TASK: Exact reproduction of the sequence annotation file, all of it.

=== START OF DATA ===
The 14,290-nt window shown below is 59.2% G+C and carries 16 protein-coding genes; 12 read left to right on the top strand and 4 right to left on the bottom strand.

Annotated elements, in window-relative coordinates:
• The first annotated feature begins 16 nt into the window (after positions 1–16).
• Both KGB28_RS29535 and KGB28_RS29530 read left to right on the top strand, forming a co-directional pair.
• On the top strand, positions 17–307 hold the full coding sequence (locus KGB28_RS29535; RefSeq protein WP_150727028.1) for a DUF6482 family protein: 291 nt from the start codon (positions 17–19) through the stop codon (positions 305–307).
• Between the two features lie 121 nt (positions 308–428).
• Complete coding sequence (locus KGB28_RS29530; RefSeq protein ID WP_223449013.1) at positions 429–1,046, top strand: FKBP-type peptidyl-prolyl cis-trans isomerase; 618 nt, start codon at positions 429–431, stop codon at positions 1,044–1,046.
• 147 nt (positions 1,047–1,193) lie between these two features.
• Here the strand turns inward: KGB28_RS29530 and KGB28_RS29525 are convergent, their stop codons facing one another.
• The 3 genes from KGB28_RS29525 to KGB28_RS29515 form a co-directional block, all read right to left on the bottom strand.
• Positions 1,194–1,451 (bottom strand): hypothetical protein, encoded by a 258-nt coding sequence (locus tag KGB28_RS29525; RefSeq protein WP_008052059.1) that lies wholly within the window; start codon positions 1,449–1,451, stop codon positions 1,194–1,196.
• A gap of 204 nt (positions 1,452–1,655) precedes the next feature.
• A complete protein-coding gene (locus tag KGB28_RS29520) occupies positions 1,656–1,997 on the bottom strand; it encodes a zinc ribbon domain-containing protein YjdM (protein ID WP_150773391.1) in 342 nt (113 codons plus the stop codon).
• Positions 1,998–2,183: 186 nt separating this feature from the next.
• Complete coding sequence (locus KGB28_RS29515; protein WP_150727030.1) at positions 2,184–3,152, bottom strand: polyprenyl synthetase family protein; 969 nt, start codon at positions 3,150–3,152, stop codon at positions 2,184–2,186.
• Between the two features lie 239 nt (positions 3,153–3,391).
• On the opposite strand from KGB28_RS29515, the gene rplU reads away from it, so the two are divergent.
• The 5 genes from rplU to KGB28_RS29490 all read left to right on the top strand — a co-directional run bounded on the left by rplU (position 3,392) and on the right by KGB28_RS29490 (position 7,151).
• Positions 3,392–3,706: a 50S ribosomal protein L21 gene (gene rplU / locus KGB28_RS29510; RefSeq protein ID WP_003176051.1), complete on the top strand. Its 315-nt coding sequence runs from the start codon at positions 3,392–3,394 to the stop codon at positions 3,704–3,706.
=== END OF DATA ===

The 14,290-nt window shown below is 59.2% G+C and carries 16 protein-coding genes; 12 read left to right on the top strand and 4 right to left on the bottom strand.

Annotated elements, in window-relative coordinates:
• The first annotated feature begins 16 nt into the window (after positions 1–16).
• Both KGB28_RS29535 and KGB28_RS29530 read left to right on the top strand, forming a co-directional pair.
• On the top strand, positions 17–307 hold the full coding sequence (locus KGB28_RS29535; RefSeq protein WP_150727028.1) for a DUF6482 family protein: 291 nt from the start codon (positions 17–19) through the stop codon (positions 305–307).
• Between the two features lie 121 nt (positions 308–428).
• Complete coding sequence (locus KGB28_RS29530; RefSeq protein ID WP_223449013.1) at positions 429–1,046, top strand: FKBP-type peptidyl-prolyl cis-trans isomerase; 618 nt, start codon at positions 429–431, stop codon at positions 1,044–1,046.
• 147 nt (positions 1,047–1,193) lie between these two features.
• Here the strand turns inward: KGB28_RS29530 and KGB28_RS29525 are convergent, their stop codons facing one another.
• The 3 genes from KGB28_RS29525 to KGB28_RS29515 form a co-directional block, all read right to left on the bottom strand.
• Positions 1,194–1,451 (bottom strand): hypothetical protein, encoded by a 258-nt coding sequence (locus tag KGB28_RS29525; RefSeq protein WP_008052059.1) that lies wholly within the window; start codon positions 1,449–1,451, stop codon positions 1,194–1,196.
• A gap of 204 nt (positions 1,452–1,655) precedes the next feature.
• A complete protein-coding gene (locus tag KGB28_RS29520) occupies positions 1,656–1,997 on the bottom strand; it encodes a zinc ribbon domain-containing protein YjdM (protein ID WP_150773391.1) in 342 nt (113 codons plus the stop codon).
• Positions 1,998–2,183: 186 nt separating this feature from the next.
• Complete coding sequence (locus KGB28_RS29515; protein WP_150727030.1) at positions 2,184–3,152, bottom strand: polyprenyl synthetase family protein; 969 nt, start codon at positions 3,150–3,152, stop codon at positions 2,184–2,186.
• Between the two features lie 239 nt (positions 3,153–3,391).
• On the opposite strand from KGB28_RS29515, the gene rplU reads away from it, so the two are divergent.
• The 5 genes from rplU to KGB28_RS29490 all read left to right on the top strand — a co-directional run bounded on the left by rplU (position 3,392) and on the right by KGB28_RS29490 (position 7,151).
• Positions 3,392–3,706: a 50S ribosomal protein L21 gene (gene rplU / locus KGB28_RS29510; RefSeq protein ID WP_003176051.1), complete on the top strand. Its 315-nt coding sequence runs from the start codon at positions 3,392–3,394 to the stop codon at positions 3,704–3,706.